Telecommunications is one of the few industries to have undergone rapid technological improvement even during the recession. An era of digitization and technology has essentially been built on the very human need to remain connected. It is in this context that telecommunications comes to the fore as a necessary utility. The rising demand for technologically superior products has given a silver lining to the telecom industry in an otherwise tough environment.
Cutting across barriers has become common among telecom players. The objective is to offer better service and customer convenience. In Feb 2015, AT&T Inc. (T - Free Report) launched a service which allows its prepaid GoPhone customers, on $60 data plans, the benefit of unlimited calling from the U.S. to Mexico without any additional charge. The company’s postpaid customers on World Connect Value plans can also avail unlimited calls to Mexico with a $5 add-on.
Meanwhile, T-Mobile US Inc. (TMUS - Free Report) introduced an innovative “Mobile Without Borders” plan through which its subscribers will be able to make calls to Canada and Mexico without paying any roaming charges. America Movil S.A.B. (AMX - Free Report) has also unveiled a pan-North American roaming charge free calling facility covering Mexico and the U.S. which will be extended further to Canada.
In Apr 2015, Sprint Corp.’s (S - Free Report) prepaid service division – Boost Mobile – launched an unlimited voice call and text message service plan to enhance connectivity between U.S. citizens and their friends and family in Cuba.
In Mar 2016, Verizon Partner Solutions, a division of U.S. telecom behemoth Verizon Communications Inc. (VZ - Free Report) entered into an agreement with Cuba’s state-run telecommunications company Empresa de Telecomunicaciones de Cuba (ETECSA) to offer direct roaming mobile interconnection services between the two countries. Notably, in Sep 2015, Verizon became the first U.S. telecom operator to offer roaming wireless services in Cuba.
AT&T recently entered into an agreement with Cuba’s ETECSA to offer direct roaming mobile interconnection services between the two countries. With this agreement, AT&T customers will soon be able to connect through talk, text and data while in Cuba. The date of commencement and pricing of these services will be declared later on.
Strong Dividend Growth
Telecom companies offer one of the highest dividend yields in the U.S. economy. The dividend yield, measured as dividends paid by a company in the last 12 months relative to its share price, is currently around 5% for the telecom sector compared with a mere 2% (approximately) for the benchmark S&P 500 index.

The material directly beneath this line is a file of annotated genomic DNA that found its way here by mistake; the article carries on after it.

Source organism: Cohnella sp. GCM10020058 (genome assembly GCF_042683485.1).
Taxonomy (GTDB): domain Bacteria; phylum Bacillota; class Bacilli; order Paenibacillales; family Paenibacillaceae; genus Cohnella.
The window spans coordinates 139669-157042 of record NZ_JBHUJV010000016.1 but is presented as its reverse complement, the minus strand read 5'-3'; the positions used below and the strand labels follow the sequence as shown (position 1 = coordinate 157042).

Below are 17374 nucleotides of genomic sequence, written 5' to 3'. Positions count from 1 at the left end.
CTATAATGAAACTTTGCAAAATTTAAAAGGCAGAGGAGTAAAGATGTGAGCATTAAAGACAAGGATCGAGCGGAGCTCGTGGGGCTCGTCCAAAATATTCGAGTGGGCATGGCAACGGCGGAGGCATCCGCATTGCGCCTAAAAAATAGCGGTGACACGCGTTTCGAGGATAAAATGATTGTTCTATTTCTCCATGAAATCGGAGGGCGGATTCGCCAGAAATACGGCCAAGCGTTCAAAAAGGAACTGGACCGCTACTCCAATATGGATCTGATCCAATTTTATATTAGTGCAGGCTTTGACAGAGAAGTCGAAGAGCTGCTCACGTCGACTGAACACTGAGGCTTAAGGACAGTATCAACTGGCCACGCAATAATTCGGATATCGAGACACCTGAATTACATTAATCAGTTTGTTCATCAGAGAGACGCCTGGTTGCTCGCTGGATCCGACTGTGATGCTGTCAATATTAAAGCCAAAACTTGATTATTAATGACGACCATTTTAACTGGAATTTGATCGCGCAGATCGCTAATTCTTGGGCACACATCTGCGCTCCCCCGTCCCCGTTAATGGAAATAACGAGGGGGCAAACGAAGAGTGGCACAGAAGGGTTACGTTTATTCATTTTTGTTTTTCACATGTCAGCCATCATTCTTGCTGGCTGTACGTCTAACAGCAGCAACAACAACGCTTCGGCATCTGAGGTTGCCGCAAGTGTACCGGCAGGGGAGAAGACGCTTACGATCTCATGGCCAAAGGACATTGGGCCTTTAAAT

Unlike other industries, U.S. telecom operators generate their revenues predominantly in the country. This makes these stocks less susceptible to volatility in the foreign exchange rate as well as macro-economic fluctuations plaguing the rest of the world. We believe the strong dividend yield momentum will continue as the U.S. economy slowly stabilizes.
The telecommunications industry as a whole offers a number of positives that are difficult to disregard from the standpoint of investors.
- Immune to External Disturbances: A major characteristic of the telecommunications industry is that it is immune to any international geo-political disturbance even when it leads to economic fluctuations. Thus, the ongoing sovereign debt crisis in Europe, the slowdown in China or other non-U.S. economic volatility is not expected to have any immediate impact on the industry.
- Barriers to Entry: The lack of public airwaves (spectrum) in the telecommunications industry creates a high barrier to entry. The U.S. telecom market is controlled by just four national players, as regional low-cost operators are not eligible to compete with large carriers. Furthermore, it is not easy for a new telecom carrier to establish itself in the market as it requires government approval to transmit voice, data, and video on public airwaves. Spectrum licenses are limited and are therefore quite expensive. Moreover, the deployment of network infrastructure requires significant capital expenditure, which very few entities can afford. Thus, this barrier protects the profits of incumbents in the telecom space.
- Strong Demand: A recovering economy speeds up the demand for real-time voice, data, and video manifold. The escalation in demand has encouraged telecom service providers to undertake large network extensions while upgrading plans. Moreover, the FCC projects mobile data demand to grow 25-50 folds over the next five years.